Why cash ISAs aren't dead yet


Cash ISAs have been proclaimed dead and buried by savings market commentators thanks to the introduction of a new personal savings allowance; but we shouldn't write them off just yet.

Chancellor George Osborne's decision to introduce a personal savings allowance means basic rate taxpayers can earn £1,000 of interest on their savings tax-free and higher rate taxpayers can earn £500.

With low rates on both bank savings accounts and cash ISAs it is difficult to understand why you'd save into a cash ISA when you can get tax-free interest in your bank. A blurring of the lines further is that ISA money can now be taken out without any loss of allowance, meaning cash ISAs and bank accounts are looking decidedly similar.

So which one is best, ISA or bank account?

Many would argue that for long-term, diligent savers, a cash ISA is still a better bet. The simple fact is the allowance on the ISA is £15,000 and will increase while the tax-free allowance on bank accounts is £1,000; and while that £1,000 may be enough to cover off your interest when rates are at rock-bottom, what happens when they rise?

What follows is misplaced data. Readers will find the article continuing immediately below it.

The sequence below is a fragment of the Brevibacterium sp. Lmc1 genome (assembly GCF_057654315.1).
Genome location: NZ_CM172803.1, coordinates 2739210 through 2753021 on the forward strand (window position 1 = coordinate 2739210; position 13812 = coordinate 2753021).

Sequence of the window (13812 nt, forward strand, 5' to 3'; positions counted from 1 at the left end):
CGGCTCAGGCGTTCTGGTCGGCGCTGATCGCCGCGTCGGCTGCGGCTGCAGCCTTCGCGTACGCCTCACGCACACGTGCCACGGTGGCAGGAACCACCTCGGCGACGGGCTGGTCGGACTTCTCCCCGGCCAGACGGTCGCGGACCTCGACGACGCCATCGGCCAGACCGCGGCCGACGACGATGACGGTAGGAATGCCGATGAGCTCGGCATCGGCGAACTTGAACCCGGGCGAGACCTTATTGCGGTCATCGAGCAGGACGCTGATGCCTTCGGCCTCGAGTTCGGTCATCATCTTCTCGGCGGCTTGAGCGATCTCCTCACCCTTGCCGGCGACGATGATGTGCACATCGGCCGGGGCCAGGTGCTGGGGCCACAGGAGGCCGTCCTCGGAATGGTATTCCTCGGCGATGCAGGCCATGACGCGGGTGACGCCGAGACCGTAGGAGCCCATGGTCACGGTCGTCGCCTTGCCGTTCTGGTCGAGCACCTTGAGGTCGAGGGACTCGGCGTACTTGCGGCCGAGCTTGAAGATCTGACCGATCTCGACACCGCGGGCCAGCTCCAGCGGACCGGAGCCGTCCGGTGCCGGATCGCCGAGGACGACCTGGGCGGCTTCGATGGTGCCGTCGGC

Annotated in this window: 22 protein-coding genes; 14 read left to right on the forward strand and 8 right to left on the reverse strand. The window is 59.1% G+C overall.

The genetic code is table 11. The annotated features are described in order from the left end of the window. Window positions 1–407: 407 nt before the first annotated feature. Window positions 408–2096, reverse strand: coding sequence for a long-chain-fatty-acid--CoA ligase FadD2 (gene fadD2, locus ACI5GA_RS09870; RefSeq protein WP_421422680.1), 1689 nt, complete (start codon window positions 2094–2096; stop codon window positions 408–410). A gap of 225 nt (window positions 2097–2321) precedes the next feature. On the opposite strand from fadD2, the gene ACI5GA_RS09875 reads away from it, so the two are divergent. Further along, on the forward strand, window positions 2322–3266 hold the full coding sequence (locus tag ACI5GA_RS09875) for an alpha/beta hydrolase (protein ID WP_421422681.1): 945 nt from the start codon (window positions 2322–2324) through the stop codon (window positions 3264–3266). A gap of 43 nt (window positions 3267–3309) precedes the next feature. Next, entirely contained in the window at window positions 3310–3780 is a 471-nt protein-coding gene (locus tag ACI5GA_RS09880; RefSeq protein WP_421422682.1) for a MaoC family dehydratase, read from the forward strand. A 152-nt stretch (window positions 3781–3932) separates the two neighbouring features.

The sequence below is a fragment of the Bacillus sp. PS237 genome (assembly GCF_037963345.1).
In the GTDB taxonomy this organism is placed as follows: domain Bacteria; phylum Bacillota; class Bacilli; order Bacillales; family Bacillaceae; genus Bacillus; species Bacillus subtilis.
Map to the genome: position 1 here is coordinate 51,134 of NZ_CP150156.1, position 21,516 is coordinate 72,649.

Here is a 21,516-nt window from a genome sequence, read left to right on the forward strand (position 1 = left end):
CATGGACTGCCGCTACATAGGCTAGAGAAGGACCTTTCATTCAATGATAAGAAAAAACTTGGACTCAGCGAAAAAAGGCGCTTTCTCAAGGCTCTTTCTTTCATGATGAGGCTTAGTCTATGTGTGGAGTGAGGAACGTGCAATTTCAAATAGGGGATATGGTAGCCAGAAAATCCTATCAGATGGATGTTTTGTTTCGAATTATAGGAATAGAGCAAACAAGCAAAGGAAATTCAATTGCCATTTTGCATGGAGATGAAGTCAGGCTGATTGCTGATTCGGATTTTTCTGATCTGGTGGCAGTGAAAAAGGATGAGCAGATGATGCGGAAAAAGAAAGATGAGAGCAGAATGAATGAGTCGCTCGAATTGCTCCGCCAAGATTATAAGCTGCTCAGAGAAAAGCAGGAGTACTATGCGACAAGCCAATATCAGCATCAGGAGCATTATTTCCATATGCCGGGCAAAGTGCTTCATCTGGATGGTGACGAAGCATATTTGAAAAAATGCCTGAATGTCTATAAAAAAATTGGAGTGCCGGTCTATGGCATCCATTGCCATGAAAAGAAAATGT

If we return to higher interest rates and therefore more generous rates on ISAs and bank account, that £1,000 may not go as far. If an account paid 3% - which they were in the not too distant past – a basic rate taxpayer would only have to have £35,000 in cash before they exceed the £1,000 limit. Half that sum if you're a higher rate taxpayer.

Receiving 3% on £35,000 in a cash ISA means all your interest is free.

Of course, there are those who will argue that you shouldn't be sitting on so much cash but there are many people out there cautious about investing in stockmarkets and for whom cash will always be king.


The other worry about savings changes is that they can be changed back. ISAs have been around for a long time, they are popular and people understand them so they have always escaped any detrimental tinkering – the same may not be able to be said of the savings allowance.

Who knows what a future government could do to reverse the allowance.

And what will the banks do to make a couple of quid out of this plan? Will the best paying savings accounts be restricted to paid-for current accounts in future – decent cashback accounts charge a monthly fee for use.

Keeping money in your bank account is good for emergencies but my guess is cash ISAs will up their gain to remain the go to wrapper for cash savings.

Read more:
Budget 2015: what it means for savers
Budget 2015: Help-to-Buy ISA explained
Budget 2015: another one for the wealthy

Budget 2015 Round-Up: How Will George Osborne's Plans Affect You?
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